If you have the opportunity to travel or don’t have the opportunity to travel, it is essential to recognize the situations of our fellow people. Understand that not everyone has the same opportunities, and try to engage with people different from yourself whenever possible. You will, of course, realize that most of us want similar things out of life!
For several days now, I've been stuck in Mataram, the capital city of the Indonesian province of West Nusa Tenggara. Located on the island of Lombok, Mataram has a population of over 400,000. It is a local center for industry and education, and sees very few tourists compared to other areas of Lombok. I'm here awaiting my visa extension, which has taken about four days to process.
At first, the prospect of waiting around a city for nearly a week was depressing. There are relatively few things to see around Mataram, and I felt my time could be better spent checking out some beautiful beaches or stunning volcanic scenery. I must reveal, however, that these past several days have been just what I needed. Let's take a look at why this is, and what my experience in Indonesia has been like thus far. To do this, we will rewind back three weeks, to October 18, 2019.
I flew into the island of Bali, not knowing what to expect. Conventional wisdom said it would be crowded with tourists, clamoring for spots on many of the beaches. My plan was to spend just a week or two in Bali, then make my way east to some of the other islands. Between my stays in Kuta, Ubud, and Padangbai, most of my fears were confirmed.
Droves of sightseers had taken over Bali, mostly short-term holidaymakers from Asia, Australia, and Europe. Amidst the local culture and regional poverty had sprung up numerous five-star resorts, Western restaurants, and tourist offices at every corner. I've never been to Cancun, but I'd imagine Kuta attracts a very similar crowd as that Mexican city. Ubud, another highly popular Bali destination (much of that due to its inclusion in the book/movie Eat, Pray, Love) has way more tourists than local people. For a city famous for its culture, Ubud sure has a hell of a lot of shops and restaurants catering to other cultures from around the world.
A common argument I have heard is "Well, the mass tourism is a good thing, because it helps the economy." There is a well-reasoned response to that:
Although tourism makes up 80% of Bali's economy, something like 85% of that money is in the hands of non-Balinese investors. In fact, believe it or not, there is now even a Trump hotel in Bali. Vice News did a great article explaining how many local people have been hurt by rising costs due to tourism, and the massive amounts of water being consumed by resorts and hotels (leading to shortages). Yes, I'm sure many residents have profited and are doing great due to the tourism sector; however, it is not all peaches and cream.
So yeah, Bali was a bit disappointing, but that's not to say there was nothing to love. Much of the local culture and cuisine is still there, though one needs to wander away from the tourist strip in order to experience it. One thing that really struck me in a positive way was the architecture (Balinese buildings are gorgeous and have a very distinct look to them). I've also heard that certain areas in the north of the island are still relatively free of tourists; perhaps I shall have to return and check some of those places out.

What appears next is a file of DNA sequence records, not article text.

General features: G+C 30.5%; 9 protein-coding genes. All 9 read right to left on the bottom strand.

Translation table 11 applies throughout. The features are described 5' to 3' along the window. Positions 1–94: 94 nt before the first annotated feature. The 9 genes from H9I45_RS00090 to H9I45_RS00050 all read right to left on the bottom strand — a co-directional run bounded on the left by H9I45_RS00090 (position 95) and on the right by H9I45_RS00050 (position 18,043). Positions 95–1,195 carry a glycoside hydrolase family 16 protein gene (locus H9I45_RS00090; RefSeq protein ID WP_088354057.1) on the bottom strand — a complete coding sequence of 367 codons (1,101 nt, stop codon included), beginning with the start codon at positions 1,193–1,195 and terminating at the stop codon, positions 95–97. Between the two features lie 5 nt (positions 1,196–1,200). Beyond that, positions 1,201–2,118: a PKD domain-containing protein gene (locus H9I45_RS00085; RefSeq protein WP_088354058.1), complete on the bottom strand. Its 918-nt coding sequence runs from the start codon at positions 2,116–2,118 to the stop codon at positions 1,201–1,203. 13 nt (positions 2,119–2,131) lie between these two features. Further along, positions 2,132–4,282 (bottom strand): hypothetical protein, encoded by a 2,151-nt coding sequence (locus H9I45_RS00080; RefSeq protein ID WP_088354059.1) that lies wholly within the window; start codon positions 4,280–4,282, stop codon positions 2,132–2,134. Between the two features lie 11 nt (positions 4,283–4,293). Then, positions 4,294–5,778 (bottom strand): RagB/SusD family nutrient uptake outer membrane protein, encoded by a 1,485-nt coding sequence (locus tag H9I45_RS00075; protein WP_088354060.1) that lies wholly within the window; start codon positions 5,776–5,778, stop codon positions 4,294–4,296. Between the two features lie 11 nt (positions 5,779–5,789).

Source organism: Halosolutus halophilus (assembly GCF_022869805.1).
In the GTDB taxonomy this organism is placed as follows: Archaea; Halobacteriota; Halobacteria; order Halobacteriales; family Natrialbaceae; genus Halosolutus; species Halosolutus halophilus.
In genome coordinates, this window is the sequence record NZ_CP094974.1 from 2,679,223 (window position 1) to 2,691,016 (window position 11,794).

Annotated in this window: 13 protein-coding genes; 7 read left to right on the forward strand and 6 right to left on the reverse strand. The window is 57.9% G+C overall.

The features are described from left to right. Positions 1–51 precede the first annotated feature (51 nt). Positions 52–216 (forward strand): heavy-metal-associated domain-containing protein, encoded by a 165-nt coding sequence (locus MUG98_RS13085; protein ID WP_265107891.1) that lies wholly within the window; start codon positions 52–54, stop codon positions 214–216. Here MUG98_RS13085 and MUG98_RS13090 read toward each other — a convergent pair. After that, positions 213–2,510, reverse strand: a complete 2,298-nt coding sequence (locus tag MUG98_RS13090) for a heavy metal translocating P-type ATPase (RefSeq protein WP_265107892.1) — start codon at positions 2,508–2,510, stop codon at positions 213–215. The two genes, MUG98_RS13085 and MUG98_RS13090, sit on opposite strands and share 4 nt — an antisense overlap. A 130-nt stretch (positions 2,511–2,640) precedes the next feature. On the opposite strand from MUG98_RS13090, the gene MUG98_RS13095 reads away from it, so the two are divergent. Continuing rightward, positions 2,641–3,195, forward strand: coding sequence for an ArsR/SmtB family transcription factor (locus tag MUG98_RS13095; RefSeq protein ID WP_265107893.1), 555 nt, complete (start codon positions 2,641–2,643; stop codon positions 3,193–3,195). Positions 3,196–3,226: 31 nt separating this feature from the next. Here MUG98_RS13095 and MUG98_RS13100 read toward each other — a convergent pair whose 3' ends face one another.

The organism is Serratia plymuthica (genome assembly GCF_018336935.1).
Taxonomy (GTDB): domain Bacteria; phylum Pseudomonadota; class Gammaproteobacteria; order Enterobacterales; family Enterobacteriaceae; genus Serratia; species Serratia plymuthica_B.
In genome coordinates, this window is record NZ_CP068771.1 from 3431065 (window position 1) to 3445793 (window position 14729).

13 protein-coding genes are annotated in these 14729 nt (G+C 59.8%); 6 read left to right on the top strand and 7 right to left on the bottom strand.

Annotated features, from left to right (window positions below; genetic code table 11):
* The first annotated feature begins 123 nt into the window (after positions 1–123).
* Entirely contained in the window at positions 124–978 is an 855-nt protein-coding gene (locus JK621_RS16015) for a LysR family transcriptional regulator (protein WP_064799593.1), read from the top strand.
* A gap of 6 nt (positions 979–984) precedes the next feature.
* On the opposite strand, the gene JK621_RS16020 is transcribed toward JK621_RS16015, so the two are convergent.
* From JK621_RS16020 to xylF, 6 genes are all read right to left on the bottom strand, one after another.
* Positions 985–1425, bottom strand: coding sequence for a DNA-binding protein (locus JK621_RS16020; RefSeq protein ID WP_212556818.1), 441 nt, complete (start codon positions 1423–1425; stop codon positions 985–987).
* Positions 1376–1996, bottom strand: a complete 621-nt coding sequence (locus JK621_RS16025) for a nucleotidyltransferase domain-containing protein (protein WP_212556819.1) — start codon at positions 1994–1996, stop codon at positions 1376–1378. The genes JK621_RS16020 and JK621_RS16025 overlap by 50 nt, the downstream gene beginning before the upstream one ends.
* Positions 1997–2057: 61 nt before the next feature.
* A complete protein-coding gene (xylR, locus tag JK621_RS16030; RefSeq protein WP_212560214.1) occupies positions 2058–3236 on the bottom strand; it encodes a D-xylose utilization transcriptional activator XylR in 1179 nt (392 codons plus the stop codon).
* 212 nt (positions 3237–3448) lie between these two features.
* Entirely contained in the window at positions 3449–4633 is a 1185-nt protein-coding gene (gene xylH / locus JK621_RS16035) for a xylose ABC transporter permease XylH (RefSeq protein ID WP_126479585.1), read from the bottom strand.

After recovering from a nasty bout of Bali Belly, it was time to leave the island and head to Lombok. No sooner had I reached my destination then I took a ferry to check out some of the nearby Gili Islands, an archipelago located off the northwest coast of Lombok. It consists of Gili Trawangan (by far the most touristed and "party vibe" of the three), Gili Air, and Gili Meno. Of the Gili Islands, I visited Trawangan (commonly referred to as just "Gili T") and Meno.
The Gilis were wonderful for snorkeling, and with no motorized vehicles to be found on the islands, were quite relaxing. Trawangan had far too much partying (not my cup of tea), but Meno was tranquil and quiet. Gili Meno is thus far one of the highlights of my Indonesia trip: not too many tourists, beautiful beaches and water, and a laid back local vibe. On my first day there, I sustained the worst sunburn of my life, which I have been nursing most of my time here in Mataram.
Which brings us back to Lombok's capital city. This is truly the first time in Indonesia where I'm without fellow tourists. I've spent the last few days trying regional cuisine, watching movies, working out at the nearby gym, and soaking in the atmosphere of the city. I have even made an Indonesian friend! While Mataram isn't an especially beautiful or interesting city, it feels for once that I am truly in Indonesia. Sure, meeting other tourists is an integral part of traveling to any country. However, sometimes it is nice to take a break and get to know an area the way local people do.
I feel refreshed and ready to continue my journey through Indonesia. Bring it on!
My name is Yonah Paley. I quit my job in the United States to travel. I also write movies and do photography. As I backpack across the world, I share stories, philosophy, and travel tips.